# 5 Best Ways to Combine Multiple Graphs in Python

💡 Problem Formulation: When working with data visualization in Python, a common challenge is combining multiple graphs into a single figure for comparative analysis or comprehensive presentations. Whether you’re looking to overlay line charts, juxtapose bar graphs, or create multi-panel plots, finding the right method to unite them cohesively is key. Users seek a solution for inputting several individual plots and obtaining a unified graphical representation as their output.

## Method 1: Using Matplotlib’s Subplots

Matplotlib’s `subplots()` function provides a flexible way to create a figure with a grid of subplots. You can define the number of rows and columns to organize multiple graphs in a structured manner. Each subplot can contain a different graph, and they share a common axis label to maintain cohesion. This method is highly customizable and great for comparing similar datasets.

Here’s an example:

```import matplotlib.pyplot as plt

# Create a figure with 2x1 grid of subplots
fig, axes = plt.subplots(2, 1)

# Plot data on the first subplot
axes[0].plot([1,2,3], [4,5,6])

# Plot data on the second subplot
axes[1].plot([4,5,6], [1,2,3])

# Display the figure
plt.show()```

The output is a figure with two vertically aligned graphs.

This code snippet sets up a figure with two subplots stacked vertically. The line `plt.subplots(2, 1)` creates a figure and a 2×1 grid of subplots. The first subplot at the top is accessed with `axes[0]` and the second subplot below it with `axes[1]`. Each plot function draws a simple line graph on its respective subplot, and `plt.show()` visually renders the combined figure.

## Method 2: Using Seaborn’s FacetGrid

Seaborn is a statistical plotting library built on Matplotlib. `FacetGrid` is one of Seaborn’s powerful features for generating a grid of plots based on the values of one or more categorical variables. It’s effective for creating complex multi-plot grids when you want to condition on different dataset features.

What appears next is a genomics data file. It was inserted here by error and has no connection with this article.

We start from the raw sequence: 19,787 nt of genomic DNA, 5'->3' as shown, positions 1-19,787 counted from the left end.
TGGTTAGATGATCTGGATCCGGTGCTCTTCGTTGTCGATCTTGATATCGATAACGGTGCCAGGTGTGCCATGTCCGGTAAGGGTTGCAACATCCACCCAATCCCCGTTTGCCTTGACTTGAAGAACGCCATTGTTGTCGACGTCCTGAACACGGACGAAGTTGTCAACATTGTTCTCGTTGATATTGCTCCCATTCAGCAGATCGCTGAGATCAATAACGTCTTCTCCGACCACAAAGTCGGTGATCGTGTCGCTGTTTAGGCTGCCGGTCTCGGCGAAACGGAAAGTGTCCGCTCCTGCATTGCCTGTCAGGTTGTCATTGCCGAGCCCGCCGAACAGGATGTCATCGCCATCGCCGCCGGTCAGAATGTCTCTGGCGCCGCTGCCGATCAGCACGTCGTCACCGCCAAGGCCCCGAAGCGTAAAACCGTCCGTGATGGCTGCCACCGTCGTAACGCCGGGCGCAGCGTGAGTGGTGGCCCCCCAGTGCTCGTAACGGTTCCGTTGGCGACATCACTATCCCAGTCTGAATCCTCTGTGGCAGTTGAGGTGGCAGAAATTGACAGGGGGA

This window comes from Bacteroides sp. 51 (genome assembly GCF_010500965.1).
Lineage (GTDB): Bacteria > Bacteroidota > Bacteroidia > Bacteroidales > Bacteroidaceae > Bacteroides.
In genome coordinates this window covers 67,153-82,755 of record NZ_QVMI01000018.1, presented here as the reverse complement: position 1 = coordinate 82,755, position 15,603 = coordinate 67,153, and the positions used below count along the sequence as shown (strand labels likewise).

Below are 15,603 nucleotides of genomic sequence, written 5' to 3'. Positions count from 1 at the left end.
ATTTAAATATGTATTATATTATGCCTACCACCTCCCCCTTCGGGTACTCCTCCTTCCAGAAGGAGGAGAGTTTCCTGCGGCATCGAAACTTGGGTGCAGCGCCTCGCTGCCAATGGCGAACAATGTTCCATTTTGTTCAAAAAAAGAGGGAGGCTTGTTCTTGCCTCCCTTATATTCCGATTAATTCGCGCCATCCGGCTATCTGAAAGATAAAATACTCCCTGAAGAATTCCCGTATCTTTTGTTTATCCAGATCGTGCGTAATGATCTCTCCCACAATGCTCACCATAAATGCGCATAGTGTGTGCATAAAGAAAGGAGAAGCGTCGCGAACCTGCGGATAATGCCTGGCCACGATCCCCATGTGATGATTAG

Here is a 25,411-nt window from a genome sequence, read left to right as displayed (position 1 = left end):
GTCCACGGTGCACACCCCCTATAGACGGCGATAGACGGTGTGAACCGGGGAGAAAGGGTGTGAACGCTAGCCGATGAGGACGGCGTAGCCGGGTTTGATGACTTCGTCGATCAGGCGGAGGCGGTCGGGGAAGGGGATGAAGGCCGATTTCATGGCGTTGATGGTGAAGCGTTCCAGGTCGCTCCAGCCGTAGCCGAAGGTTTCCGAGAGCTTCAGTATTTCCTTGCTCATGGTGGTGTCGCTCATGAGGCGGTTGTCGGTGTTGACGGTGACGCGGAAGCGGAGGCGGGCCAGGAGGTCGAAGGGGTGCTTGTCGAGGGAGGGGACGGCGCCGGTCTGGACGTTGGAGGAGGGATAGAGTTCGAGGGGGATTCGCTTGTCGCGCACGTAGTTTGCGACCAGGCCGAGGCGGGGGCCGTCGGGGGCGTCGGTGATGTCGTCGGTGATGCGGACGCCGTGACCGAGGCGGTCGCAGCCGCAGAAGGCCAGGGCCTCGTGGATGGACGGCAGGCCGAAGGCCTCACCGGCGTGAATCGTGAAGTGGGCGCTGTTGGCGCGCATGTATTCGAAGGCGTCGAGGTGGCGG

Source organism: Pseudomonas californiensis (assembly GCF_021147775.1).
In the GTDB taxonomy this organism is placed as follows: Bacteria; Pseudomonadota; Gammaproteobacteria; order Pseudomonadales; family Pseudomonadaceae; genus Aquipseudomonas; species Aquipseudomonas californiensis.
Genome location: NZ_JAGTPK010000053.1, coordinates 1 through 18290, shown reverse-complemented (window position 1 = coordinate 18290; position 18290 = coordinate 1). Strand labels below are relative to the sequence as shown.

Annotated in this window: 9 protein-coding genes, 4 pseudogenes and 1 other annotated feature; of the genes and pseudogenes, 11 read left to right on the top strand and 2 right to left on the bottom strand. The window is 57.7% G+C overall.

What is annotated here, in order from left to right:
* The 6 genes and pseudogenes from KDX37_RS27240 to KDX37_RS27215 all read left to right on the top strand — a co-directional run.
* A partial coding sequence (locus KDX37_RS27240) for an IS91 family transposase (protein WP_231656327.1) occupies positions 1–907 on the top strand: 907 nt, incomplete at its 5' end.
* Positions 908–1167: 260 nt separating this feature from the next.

Here’s an example:

```import seaborn as sns
import matplotlib.pyplot as plt

# Create a grid of plots conditioned on 'time' variable
g = sns.FacetGrid(tips, col='time')
g.map(plt.hist, 'total_bill')

# Show the plots
plt.show()```

The output is a figure with separate histograms for ‘Lunch’ and ‘Dinner’.

After importing Seaborn and loading the ‘tips’ dataset, we use `FacetGrid()` to create a grid of histograms. The `col='time'` argument specifies the variable for conditioning, creating multiple subplots. `g.map()` applies the plotting function to each subset of the data, effectively separating the total bill amounts into lunch and dinner time slots, depicted in individual histograms.

## Method 3: Using Pandas Plotting

Pandas, Python’s premier data manipulation library, integrates with Matplotlib to offer direct plotting from DataFrames. Using the `plot()` method with the `subplots=True` argument can quickly generate multiple graphs for different DataFrame columns, each in their own subplot, making it superbly convenient for quick analysis.

Here’s an example:

```import pandas as pd
import numpy as np

# Construct a DataFrame with random data
df = pd.DataFrame(np.random.randn(10, 4), columns=list('ABCD'))

# Plot each DataFrame column as a separate subplot
axes = df.plot(subplots=True)

# Show the plots
plt.show()```

The output is four separate line graphs, one for each column of the DataFrame.